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Last update: 24 May 2019    -    Dernière mise-à-jour: 24 mai 2019



    People of Note    

  History of Cryptology and Espionage  



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Name (alphabetical order)
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Benjamin deForest (Pat) Bayly

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Pat Bayly

If you click on the photo, you will be redirected to a webpage dedicated to Benjamin deForest (Pat) Bayly. I offer my many thanks to Evelyn Davis who has supplied much information and insight in regards to this man. Evelyn and her husband Les Davis also served at Camp X during WW-II - Les Davis was one of the Camp X "veterans" featured in the 1-hour "Camp X" documentary produced by Jeremy McCormack in 2001.

Other related websites:

Georges Bégué

     
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Georges Bégué

If you click on the photo, you will be redirected to a webpage dedicated to the memory of Georges Bégué. Born in Périgueux (France) on November 22, 1911, he was a wartime officer in the Special Operations Executive (SOE). He was a key figure in terms of the SOE establishing a network of British trained agents in France. He died in Falls Church, Virginia, on December 18, 1993. He was also a loving father and husband. Georges Bégué was the first SOE Section F agent to successfully parachute into France during the night of May 5th/6th 1941. He landed between Valençay and Levroux. Having trained as a "pianist" (or wireless operator), he was the crucial link in the development of several networks of SOE agents which provided a powerful focus of resistance activities. He is also credited with the invention of the system of messages personnels (or commonly referred to as coded messages) broadcast in the overseas services of the B.B.C.

Other related websites:
  • Wikipedia profile on Georges Bégué.
  • "Adieu Mauzac" which is an hour-long YouTube video featuring Georges Bégué and his experiences in wartime France starting with his first landing in Valençay in May 1941 - this French documentary was produced in B/W in the early 1970's.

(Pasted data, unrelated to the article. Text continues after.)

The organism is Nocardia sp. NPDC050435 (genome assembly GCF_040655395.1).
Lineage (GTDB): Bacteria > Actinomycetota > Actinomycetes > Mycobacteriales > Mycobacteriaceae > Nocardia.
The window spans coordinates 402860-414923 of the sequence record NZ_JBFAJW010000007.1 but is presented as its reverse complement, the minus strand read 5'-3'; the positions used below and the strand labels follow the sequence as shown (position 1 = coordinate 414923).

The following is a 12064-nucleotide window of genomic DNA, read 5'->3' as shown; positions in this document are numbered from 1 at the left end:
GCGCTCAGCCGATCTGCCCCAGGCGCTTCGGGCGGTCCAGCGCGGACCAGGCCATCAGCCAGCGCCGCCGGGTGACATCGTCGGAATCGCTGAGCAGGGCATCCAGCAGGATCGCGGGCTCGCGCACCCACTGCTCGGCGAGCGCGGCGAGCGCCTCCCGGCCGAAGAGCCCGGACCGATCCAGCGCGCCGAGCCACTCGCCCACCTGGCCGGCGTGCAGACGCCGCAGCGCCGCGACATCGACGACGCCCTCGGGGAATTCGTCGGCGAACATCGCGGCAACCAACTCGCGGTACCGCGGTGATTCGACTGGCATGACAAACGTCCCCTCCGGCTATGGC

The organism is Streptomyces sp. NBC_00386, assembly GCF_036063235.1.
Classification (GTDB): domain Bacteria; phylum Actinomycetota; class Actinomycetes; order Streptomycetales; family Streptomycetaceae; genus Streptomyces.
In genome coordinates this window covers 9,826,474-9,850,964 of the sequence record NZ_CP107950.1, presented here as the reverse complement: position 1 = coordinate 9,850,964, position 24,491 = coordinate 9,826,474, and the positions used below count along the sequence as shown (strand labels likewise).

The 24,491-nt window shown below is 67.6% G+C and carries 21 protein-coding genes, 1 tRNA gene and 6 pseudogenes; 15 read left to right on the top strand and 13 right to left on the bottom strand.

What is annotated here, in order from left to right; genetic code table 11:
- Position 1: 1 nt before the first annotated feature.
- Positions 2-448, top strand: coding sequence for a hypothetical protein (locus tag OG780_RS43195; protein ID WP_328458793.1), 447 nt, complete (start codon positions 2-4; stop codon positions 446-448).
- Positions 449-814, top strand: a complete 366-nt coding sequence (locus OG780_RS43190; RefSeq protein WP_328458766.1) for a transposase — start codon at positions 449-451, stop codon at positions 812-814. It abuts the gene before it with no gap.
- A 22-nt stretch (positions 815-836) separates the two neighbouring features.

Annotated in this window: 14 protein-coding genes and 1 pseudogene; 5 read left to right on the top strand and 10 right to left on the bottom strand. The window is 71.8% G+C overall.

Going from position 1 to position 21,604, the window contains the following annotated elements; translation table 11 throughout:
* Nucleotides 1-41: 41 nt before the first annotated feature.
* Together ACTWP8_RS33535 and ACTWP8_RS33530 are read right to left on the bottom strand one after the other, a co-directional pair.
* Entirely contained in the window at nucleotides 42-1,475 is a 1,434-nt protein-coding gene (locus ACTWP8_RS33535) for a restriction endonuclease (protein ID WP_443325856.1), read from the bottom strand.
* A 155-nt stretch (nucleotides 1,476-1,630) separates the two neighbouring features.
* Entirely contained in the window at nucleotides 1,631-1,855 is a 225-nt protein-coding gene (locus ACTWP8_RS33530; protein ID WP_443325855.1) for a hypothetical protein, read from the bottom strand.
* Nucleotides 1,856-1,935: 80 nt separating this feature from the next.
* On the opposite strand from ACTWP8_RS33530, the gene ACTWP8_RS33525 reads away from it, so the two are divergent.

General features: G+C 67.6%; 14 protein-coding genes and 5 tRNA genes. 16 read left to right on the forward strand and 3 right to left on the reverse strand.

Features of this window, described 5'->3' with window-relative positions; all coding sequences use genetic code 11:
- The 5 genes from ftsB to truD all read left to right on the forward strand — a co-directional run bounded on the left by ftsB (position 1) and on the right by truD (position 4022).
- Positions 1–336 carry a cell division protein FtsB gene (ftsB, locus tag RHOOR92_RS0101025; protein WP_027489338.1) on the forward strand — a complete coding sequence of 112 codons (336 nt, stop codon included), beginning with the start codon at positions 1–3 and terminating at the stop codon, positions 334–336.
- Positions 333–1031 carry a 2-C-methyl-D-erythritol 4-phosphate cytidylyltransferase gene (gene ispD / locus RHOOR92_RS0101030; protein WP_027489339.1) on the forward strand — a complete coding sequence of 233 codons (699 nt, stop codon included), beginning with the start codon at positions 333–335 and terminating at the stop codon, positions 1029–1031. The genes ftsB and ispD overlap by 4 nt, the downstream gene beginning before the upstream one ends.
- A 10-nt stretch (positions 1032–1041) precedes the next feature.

Guy Biéler

     
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Gustave "Guy" Biéler

If you click on the photo, you will be redirected to a webpage dedicated to Gustave (Guy) Biéler. Born in Beurlay(France) on 26 March 1904, Gustave Daniel Alfred Biéler emigrated to Montreal when he was 20 and became a Canadian citizen ten years later in 1934. In 1940, as an officer with the Régiment de Maisonneuve, he left for Scotland. He volunteered for SOE service in 1942. After 4 months of training, Biéler parachuted into France southwest of Paris. However, his landing in France did not go well. He severely injured his back in his fall and was forced to spend many months recuperating. As soon as he was able, he used his convalescence period to recruit agents for his sabotage network. The network was to receive arms dropped in by SOE and use them to blow up trains and rail lines and disrupt German troop movements. He eventually oversaw the operation of 25 separate armed teams which systematically blew up rail lines and switching boxes and destroyed and derailed German troop trains in northern France.

Biéler was a warm and affable man, highly regarded by his French co-workers. In January 1944, the Germans closed in on Biéler and his radio operator, Yolande Beekman, and arrested them in a small café in northern France. For months Biéler was tortured but the Gestapo learned nothing – except respect for his courage and dignity. When he walked to his death in September he was accompanied by an SS Guard of honor. Instead of being gassed or hanged, he was shot – the only known case of an officer in these circumstances by a firing squad.

Other related websites:

WW-II Canadian Casualties - Tempsford Squadron 138   WW-II Canadian Casualties - Tempsford Squadron 161

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WW-II Canadian Casualties - Tempsford

This website is dedicated to the memory of those Canadians who lost their lives while serving at Tempsford during WW-II. Tempsford provided air support to the Special Operations Executive in regards to their missions in Europe - e.g. flying/parachuting agents and supplies. The squadrons involved were 138 and 161.

One very meaningful and interesting article is one written by Jack Galbraith in the 2013 spring edition of the Tempsford Veterans and Relatives Association Newsletter titled "Tempsford’s Contribution in WWII". Mr. Galbraith was part of the RAF crews who flew special missions such as dropping SOE agents into various parts of Europe. Sadly, Mr. Galbraith passed away on 31 August 2013.

Other related websites:
Lucien Durocher

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Lucien Durocher

If you click on the photo, you will be redirected to a webpage dedicated to Lucien Durocher. Lucien Durocher was born on 27 June 1920 in Casselman and received his schooling in Embrun, L’Orignal and Ottawa (LaSalle Academy and Ottawa Technical). Lucien Durocher joined the Royal Canadian Corps of Signals on 3 September 1939 and then went on to serve as an agent and radio operator within the Strategic Operations Executive (SOE) and Office of Strategic Services (OSS) during WW2.

When Lucien Durocher returned from the UK in 1945, his new bride Jean eventually joined him. Lucien later had a son Denis. If anyone has contact information regarding Denis, please send me an email!